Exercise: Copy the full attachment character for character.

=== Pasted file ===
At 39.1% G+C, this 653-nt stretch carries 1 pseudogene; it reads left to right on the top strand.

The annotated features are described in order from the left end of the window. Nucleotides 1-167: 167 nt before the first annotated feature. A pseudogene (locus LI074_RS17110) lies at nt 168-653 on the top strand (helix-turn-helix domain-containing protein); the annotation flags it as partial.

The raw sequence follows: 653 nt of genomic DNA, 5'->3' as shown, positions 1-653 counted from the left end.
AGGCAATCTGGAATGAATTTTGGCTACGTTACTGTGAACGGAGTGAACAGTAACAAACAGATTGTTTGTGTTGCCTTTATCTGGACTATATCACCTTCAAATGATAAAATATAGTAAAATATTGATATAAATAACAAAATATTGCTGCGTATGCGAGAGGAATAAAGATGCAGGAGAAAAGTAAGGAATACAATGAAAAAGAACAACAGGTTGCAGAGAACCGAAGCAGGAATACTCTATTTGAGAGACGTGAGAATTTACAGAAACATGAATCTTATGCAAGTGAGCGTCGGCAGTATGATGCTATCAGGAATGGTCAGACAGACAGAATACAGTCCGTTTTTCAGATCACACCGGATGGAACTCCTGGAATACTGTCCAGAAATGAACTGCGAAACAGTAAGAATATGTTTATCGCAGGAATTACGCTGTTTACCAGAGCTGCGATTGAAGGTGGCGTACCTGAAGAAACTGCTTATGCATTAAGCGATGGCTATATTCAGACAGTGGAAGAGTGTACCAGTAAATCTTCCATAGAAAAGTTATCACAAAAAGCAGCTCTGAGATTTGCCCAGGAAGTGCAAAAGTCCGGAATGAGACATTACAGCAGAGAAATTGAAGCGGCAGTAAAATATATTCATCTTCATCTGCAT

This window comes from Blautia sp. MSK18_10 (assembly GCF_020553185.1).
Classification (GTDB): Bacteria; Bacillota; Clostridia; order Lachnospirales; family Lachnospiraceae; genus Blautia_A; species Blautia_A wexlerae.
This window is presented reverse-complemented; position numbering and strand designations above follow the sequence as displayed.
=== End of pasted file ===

At 39.1% G+C, this 653-nt stretch carries 1 pseudogene; it reads left to right on the top strand.

The annotated features are described in order from the left end of the window. Nucleotides 1-167: 167 nt before the first annotated feature. A pseudogene (locus LI074_RS17110) lies at nt 168-653 on the top strand (helix-turn-helix domain-containing protein); the annotation flags it as partial.

The raw sequence follows: 653 nt of genomic DNA, 5'->3' as shown, positions 1-653 counted from the left end.
AGGCAATCTGGAATGAATTTTGGCTACGTTACTGTGAACGGAGTGAACAGTAACAAACAGATTGTTTGTGTTGCCTTTATCTGGACTATATCACCTTCAAATGATAAAATATAGTAAAATATTGATATAAATAACAAAATATTGCTGCGTATGCGAGAGGAATAAAGATGCAGGAGAAAAGTAAGGAATACAATGAAAAAGAACAACAGGTTGCAGAGAACCGAAGCAGGAATACTCTATTTGAGAGACGTGAGAATTTACAGAAACATGAATCTTATGCAAGTGAGCGTCGGCAGTATGATGCTATCAGGAATGGTCAGACAGACAGAATACAGTCCGTTTTTCAGATCACACCGGATGGAACTCCTGGAATACTGTCCAGAAATGAACTGCGAAACAGTAAGAATATGTTTATCGCAGGAATTACGCTGTTTACCAGAGCTGCGATTGAAGGTGGCGTACCTGAAGAAACTGCTTATGCATTAAGCGATGGCTATATTCAGACAGTGGAAGAGTGTACCAGTAAATCTTCCATAGAAAAGTTATCACAAAAAGCAGCTCTGAGATTTGCCCAGGAAGTGCAAAAGTCCGGAATGAGACATTACAGCAGAGAAATTGAAGCGGCAGTAAAATATATTCATCTTCATCTGCAT

This window comes from Blautia sp. MSK18_10 (assembly GCF_020553185.1).
Classification (GTDB): Bacteria; Bacillota; Clostridia; order Lachnospirales; family Lachnospiraceae; genus Blautia_A; species Blautia_A wexlerae.
This window is presented reverse-complemented; position numbering and strand designations above follow the sequence as displayed.